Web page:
Yesterday, I came across someone that truly humbled and inspired me.
His name is Liu Wei, a 23-year-old Chinese man who lost both his arms in an accident when he was only 10. He plays the piano with his toes – yes, his toes! – and he made headlines when he won the “China’s Got Talent” competition on Sunday for his rendition of James Blunt’s “You’re Beautiful”.
I’ve linked the video of his performance below. It’s in Chinese, but there is an English summary on YouTube.
What struck me was Liu’s determination and his fighting spirit. He started learning the piano at 19, and four years later, he can play pieces that even I with two hands can’t manage. (The only thing I can do with my toes is pick up things on the floor when I’m too lazy to bend down!)
Watching Liu perform, I could see the immense concentration on his face as he guided his feet across the keys. I can’t imagine how difficult it must be to play the piano this way, but Liu does it with so much grace and determination. And at the end of the video, he says to the judges: “At least, I have a pair of perfect legs.” Wow.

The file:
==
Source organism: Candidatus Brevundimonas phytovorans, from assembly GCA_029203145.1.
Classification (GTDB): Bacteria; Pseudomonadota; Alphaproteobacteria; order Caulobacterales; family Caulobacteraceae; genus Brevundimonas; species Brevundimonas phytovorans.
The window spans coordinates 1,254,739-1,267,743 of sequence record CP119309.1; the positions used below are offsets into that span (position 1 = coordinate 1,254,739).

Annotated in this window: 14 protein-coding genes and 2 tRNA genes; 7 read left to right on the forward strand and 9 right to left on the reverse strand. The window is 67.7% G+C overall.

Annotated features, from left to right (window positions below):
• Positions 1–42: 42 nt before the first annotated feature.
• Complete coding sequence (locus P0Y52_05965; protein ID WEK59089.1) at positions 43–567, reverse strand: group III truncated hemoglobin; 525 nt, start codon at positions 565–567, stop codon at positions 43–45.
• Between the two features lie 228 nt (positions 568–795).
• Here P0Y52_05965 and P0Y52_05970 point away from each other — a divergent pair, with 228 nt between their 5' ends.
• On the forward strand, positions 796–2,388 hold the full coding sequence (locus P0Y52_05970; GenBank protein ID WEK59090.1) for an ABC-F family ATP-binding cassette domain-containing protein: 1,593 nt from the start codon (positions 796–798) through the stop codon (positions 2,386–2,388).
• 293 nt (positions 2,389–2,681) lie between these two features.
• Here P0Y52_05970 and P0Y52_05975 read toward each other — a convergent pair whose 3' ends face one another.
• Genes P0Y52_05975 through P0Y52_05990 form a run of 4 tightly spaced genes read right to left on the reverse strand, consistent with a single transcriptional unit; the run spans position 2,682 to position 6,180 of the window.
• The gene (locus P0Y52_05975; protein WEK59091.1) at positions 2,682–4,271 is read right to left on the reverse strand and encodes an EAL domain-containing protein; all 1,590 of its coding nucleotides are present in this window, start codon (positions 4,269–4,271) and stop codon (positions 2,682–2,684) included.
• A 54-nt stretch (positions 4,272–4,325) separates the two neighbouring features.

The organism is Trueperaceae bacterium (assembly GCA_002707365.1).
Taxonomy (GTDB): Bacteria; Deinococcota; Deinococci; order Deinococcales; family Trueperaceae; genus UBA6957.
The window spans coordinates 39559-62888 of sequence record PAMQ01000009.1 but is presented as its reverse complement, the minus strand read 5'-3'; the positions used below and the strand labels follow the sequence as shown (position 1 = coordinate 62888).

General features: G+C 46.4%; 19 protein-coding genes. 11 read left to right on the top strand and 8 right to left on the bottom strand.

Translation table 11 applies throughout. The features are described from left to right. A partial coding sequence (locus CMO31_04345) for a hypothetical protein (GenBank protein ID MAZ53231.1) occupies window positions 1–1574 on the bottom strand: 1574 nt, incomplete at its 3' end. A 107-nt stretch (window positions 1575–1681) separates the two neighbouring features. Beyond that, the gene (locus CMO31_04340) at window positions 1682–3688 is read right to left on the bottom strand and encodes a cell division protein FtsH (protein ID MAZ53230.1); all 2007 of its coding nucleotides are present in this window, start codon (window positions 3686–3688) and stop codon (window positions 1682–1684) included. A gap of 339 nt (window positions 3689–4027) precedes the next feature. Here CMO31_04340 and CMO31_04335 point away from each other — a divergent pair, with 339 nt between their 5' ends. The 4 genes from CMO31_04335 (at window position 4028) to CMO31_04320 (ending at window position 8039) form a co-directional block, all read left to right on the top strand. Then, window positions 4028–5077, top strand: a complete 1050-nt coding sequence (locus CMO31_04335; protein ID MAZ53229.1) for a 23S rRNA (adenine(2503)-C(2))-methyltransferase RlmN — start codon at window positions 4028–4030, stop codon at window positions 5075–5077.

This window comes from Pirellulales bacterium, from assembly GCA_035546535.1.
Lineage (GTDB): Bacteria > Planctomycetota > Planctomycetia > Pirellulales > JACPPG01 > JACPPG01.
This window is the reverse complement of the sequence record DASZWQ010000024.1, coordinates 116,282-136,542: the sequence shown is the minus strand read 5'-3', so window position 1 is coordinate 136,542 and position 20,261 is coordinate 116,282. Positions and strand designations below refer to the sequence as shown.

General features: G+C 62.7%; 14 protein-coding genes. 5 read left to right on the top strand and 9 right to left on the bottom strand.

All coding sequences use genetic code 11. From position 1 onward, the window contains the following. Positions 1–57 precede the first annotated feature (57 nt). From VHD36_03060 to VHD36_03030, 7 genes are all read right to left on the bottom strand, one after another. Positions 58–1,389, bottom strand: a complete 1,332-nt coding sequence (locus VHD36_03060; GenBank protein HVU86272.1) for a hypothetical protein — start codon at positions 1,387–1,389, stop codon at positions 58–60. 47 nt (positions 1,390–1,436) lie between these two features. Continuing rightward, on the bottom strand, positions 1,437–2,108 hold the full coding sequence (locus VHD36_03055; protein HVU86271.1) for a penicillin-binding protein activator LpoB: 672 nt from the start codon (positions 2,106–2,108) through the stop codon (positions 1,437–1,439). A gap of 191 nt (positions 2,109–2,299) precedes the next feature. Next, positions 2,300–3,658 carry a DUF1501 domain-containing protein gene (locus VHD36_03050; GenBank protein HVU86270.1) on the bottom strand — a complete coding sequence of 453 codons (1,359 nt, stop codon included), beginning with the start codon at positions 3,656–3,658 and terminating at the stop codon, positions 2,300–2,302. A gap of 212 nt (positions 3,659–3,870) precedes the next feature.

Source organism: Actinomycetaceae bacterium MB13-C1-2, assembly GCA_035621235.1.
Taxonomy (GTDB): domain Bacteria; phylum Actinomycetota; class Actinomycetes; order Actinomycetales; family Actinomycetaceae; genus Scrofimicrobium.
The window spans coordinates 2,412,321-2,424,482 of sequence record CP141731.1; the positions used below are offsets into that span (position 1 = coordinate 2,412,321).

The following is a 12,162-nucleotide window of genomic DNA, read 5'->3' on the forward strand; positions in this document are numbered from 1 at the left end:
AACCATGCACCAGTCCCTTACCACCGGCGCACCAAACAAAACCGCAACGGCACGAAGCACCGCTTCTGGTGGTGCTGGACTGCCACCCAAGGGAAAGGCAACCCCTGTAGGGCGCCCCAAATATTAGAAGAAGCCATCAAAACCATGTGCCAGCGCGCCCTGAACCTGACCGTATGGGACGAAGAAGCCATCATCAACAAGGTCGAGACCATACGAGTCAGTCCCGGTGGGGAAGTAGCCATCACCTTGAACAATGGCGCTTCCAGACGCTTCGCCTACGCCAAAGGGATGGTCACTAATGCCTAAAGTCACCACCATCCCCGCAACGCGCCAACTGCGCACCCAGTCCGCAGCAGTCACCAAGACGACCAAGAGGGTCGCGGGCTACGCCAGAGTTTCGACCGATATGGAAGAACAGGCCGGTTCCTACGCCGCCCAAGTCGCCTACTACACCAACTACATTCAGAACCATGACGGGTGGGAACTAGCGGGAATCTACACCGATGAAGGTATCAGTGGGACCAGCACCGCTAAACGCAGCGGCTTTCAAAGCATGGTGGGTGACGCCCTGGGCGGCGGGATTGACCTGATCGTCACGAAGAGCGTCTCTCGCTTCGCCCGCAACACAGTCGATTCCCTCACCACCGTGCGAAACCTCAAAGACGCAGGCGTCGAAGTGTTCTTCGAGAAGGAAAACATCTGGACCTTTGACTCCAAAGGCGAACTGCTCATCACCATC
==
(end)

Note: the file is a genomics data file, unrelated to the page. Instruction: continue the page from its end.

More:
He dreamt of becoming a musician, and he did. Truly amazing. My hat goes off to him.
It brought to mind another musician whom I heard about only earlier this year: Tony Melendez, a singer and songwriter who plays the guitar with his toes.
According to his biography, Tony, a Nicaraguan American, was born without arms because of the effects of thalidomide, a drug his mother was prescribed to treat her morning sickness.
Despite that, Tony became an accomplished guitarist in church, and rose to fame in 1987 when he sang and played for Pope John Paul II during the Pontiff’s visit to Los Angeles.
In the video below, Tony recollects that day. It was a really touching moment when, straight after Tony’s performance, the Pope himself climbed into the audience to embrace Tony and give him a kiss.
Tony and his band play actively today. (For the record, the band is called the “Toe Jam Band”!)
In all seriousness, though, Liu and Tony are both truly a testament to what we can accomplish if we give our heart and soul to our dreams.
Sometimes, able-bodied people like you and me take for granted the blessings we’ve been given. Liu and Tony, faced with such tremendous odds, overcame them – and more.
Like them, we should never lose sight of our dreams. No mountain is too high to conquer, once our eyes are firmly set on the summit.